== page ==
Breast Cancer Impairment Knowledge Study (BRIKS)

Project: Research project

Project Details

Description

Breast cancer survivors (BCS) constitute 22% of the 15.5 million U.S. cancer survivors. At least twenty-five percent of these individuals are living with cancer-related side effects and impairments. Currently 62% of all cancer survivors are over the age of 65 years-old and this is expected to grow to 73% as the survivor population is expected to exceed 26 million by 2040. Comorbidity burden is currently highest in the oldest survivors (those ≥85 years). Further, the cost of cancer care is expected to rise by 39% and reach $173 billion by 2020, exactly when the cancer survivor population is expected to exceed 18 million. The combination of aging with persistent impairments, comorbidity and the burden of health care-related debt place elderly BCS at a high and costly risk for erosion of function, disability and with ever growing needs for early detection and prevention of impairments. BCS report that the time between diagnosis and surgery is short and intensely overwhelming and that they lack knowledge about impairments and their rehabilitation, as well as how to detect impairments, move safely, and progress movement after surgery to return to regular activities, including undertaking fitness programs.
Our research supports a small but growing number of studies that identify: (1) unique needs of BCS that include under-studied impairments and disability that fall under the scope of practice of ; (2) lack ofoncology specialist knowledge about breast cancer (BC)-related impairments and the role of rehabilitation to manage impairments; and (3) reasons patients may or may not be receptive to rehabilitation services. Specifically, we have found that BCS report: (1) an average of 2.5 impairments persisting for nearly 12 years;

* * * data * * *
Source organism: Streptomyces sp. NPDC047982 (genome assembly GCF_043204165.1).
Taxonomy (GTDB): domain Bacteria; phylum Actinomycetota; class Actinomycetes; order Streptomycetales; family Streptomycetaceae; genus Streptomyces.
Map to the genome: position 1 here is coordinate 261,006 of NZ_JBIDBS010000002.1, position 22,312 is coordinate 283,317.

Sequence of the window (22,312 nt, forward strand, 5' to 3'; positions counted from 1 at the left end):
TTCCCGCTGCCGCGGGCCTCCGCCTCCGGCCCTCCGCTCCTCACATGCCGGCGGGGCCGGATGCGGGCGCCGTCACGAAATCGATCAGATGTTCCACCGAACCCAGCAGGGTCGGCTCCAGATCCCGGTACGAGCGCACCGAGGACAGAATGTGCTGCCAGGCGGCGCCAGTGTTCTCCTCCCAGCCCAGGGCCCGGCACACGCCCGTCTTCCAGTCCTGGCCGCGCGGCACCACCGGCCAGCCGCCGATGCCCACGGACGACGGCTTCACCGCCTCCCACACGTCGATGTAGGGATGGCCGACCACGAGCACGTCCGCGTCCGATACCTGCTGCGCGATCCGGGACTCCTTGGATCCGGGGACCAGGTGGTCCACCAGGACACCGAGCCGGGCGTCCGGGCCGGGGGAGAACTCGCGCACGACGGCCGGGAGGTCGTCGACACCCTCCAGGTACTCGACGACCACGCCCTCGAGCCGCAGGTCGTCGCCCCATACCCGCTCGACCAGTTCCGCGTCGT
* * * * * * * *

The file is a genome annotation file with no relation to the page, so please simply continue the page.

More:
(2) > 80% report the need for pre-surgical self-management education on impairments and movement after surgery; (3) significantly reduced shoulder range of motion prior to surgery – even after controlling for age, medical history and other sociodemographics (race, ethnicity, income and education); (4) despite having signs and symptoms consistent with lymphedema these were not significantly related to a lymphedema diagnosis; (5) despite high levels of impairments, less than 20% are referred to PT to manage impairments. Despite these levels of impairments and the well-known effects of exercise for cancer survivors, education on self-management
of impairments is notably absent from BC usual care. Together, these results point to the need to systematically examine beliefs of BCS and oncology specialists about breast cancer-related impairments and the role of PT in the treatment of BCS. Our central hypothesis is health beliefs about breast cancer-related impairments and the role of PT may explain under- utilization of PT for BCS.

Therefore, the Specific Aims for this pilot study are to:
Aim 1: Compare health beliefs about breast cancer-related impairments and PT to treat impairments between BCS and oncology specialists. Compared to oncology specialists (physicians and oncology nurse practitioners), we hypothesize that BCS will have higher mean scores about susceptibility to breast cancer-related impairments; lower mean scores of benefits of PT to treat impairments; higher mean scores of fear of PT to treat impairments; lower mean scores for self-efficacy for management of impairments.
Aim 2: Assess reasons for and referral patterns to PT to manage impairments by breast cancer oncology specialists (physicians and nurse practitioners). We hypothesize that physicians and nurse practitioners will not differ in terms of id
StatusFinished
Effective start/end date1/1/1712/31/18

Funding

  • Foundation for Physical Therapy (FPT 03/20/2017)

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